1. Provides federal insurance for depositors with less than $100K in any single account at any FDIC-insured institution.
  2. Prevent bank failure. There are essentially two components of its efforts to prevent failure:
    1. Require adequate reserves: All FDIC insured institutions are required to maintain certain levels of capital reserves. If an institution falls below certain thresholds, the FDIC can change management or take over the bank entirely.
    2. Prevent bank runs: The federal insurance and reserve requirements provide depositors with comfort knowing that they cannot lose their money. This comfort should prevent rumors from becoming reality and depositors from simultaneously making withdrawals.

How the FDIC Failed

With both failures, the FDIC served one of its two purposes - it ensured that depositors didn’t lose money. However, it failed to prevent the bank runs that actually triggered the failures.

So, why the failure? I’ve got three theories:

  • The effort required to move money between institutions is trivial. The FDIC was created in 1933. Most consumers today can move money between banks with less than five minutes of effort.
  • Consumers don’t understand the FDIC. Bank failure means you lose your money. To the mattresses!
  • Consumers don’t trust the government. They simply don’t believe that their money is protected.

I’d love to see polling data on this, but I’d be willing to bet that the second reason is the likely answer. A common notion that I see/hear popping up is that some believe that Fed has 99 years to repay their insurance. Here is FDIC’s take on that myth:

Misconception Number 3: If a bank fails, the FDIC could take up to 99 years to pay depositors for their insured accounts.

This is a completely false notion that many bank customers have told us they heard from someone attempting to sell them another kind of financial product.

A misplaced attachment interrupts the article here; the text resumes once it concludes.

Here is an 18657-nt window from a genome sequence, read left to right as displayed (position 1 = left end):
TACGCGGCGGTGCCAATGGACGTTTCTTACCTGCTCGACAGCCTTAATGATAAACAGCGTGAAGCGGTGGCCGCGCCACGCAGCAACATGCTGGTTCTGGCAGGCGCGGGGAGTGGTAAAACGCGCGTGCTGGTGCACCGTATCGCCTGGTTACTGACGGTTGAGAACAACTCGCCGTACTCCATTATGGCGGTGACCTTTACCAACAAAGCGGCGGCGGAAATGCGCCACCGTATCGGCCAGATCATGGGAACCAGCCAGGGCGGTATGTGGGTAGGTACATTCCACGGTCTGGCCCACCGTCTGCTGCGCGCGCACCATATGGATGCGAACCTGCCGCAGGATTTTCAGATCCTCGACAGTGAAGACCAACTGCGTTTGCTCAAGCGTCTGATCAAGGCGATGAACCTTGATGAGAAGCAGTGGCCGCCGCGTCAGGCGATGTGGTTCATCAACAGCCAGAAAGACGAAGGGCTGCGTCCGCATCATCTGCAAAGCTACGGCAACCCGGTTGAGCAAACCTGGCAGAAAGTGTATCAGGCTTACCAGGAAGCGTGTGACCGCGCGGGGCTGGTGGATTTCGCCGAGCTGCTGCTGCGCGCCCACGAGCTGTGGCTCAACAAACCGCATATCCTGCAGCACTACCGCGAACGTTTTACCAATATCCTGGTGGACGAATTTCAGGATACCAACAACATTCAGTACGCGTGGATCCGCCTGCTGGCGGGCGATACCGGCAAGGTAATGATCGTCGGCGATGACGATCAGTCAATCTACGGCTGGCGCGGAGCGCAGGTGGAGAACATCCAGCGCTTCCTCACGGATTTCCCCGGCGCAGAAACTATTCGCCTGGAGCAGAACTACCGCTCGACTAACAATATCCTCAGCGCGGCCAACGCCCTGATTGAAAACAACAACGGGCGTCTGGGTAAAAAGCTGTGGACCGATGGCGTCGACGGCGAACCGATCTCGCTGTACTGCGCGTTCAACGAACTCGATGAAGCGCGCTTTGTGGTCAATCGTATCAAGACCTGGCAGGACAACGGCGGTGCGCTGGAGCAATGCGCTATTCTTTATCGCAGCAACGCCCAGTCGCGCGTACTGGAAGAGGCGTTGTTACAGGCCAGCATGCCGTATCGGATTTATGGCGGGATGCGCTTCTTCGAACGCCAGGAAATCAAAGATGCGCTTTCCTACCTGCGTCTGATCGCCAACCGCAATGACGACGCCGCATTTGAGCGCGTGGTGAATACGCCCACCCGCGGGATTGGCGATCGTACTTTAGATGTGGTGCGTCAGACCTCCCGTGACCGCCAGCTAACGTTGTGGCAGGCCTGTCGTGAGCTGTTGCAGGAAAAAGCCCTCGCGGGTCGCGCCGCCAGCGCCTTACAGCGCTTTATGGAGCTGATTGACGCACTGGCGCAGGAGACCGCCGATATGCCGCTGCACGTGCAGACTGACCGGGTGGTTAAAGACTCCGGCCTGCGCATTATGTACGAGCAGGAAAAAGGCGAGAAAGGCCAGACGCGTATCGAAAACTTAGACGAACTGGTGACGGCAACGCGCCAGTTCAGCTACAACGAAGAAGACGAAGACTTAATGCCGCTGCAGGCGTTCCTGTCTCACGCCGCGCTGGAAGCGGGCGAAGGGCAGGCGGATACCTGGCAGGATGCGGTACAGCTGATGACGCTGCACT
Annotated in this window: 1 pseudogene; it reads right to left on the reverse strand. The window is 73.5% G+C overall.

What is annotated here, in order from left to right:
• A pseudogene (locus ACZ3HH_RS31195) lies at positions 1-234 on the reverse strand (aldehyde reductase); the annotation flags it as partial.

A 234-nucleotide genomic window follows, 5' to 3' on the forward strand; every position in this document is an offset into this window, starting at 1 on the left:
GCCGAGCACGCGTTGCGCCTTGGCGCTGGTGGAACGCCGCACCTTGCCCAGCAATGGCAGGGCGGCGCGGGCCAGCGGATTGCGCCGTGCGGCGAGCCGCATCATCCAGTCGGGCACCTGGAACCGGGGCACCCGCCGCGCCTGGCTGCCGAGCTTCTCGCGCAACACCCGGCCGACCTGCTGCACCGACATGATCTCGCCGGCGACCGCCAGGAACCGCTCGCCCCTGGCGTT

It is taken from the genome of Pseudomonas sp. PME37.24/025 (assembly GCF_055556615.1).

The truth is that federal law requires the FDIC to pay the insured deposits “as soon as possible” after an insured bank fails. Historically, the FDIC pays insured deposits within a few days after a bank closes, usually the next business day. In most cases, the FDIC will provide each depositor with a new account at another insured bank. Or, if arrangements cannot be made with another institution, the FDIC will issue a check to each depositor.

I can understand liquidity concerns, but I’d hope that most of us can survive a day or two of illiquidity. In fact, WaMu debit cards continued to work as normal the day after the failure.

I thrilled that the government retained Suze Orman on Sep 22 to launch an ad campaign informing the public. They need to think bigger with more advertising. I’d love to see the candidates incorporate some of this messaging into their ubiquitous advertising.

However, technology is beginning to antiquate some of the FDIC legislation. Bank runs are far easier to trigger now than they were during the S&L crisis and certainly back in 1933. Some of this legislation needs to be rethought to provide mechanisms to account for the sheer speed with which a run can occur. And the FDIC limit set in 1980 needs to be raised.

Then again, I may be the last person with my money still in a bank…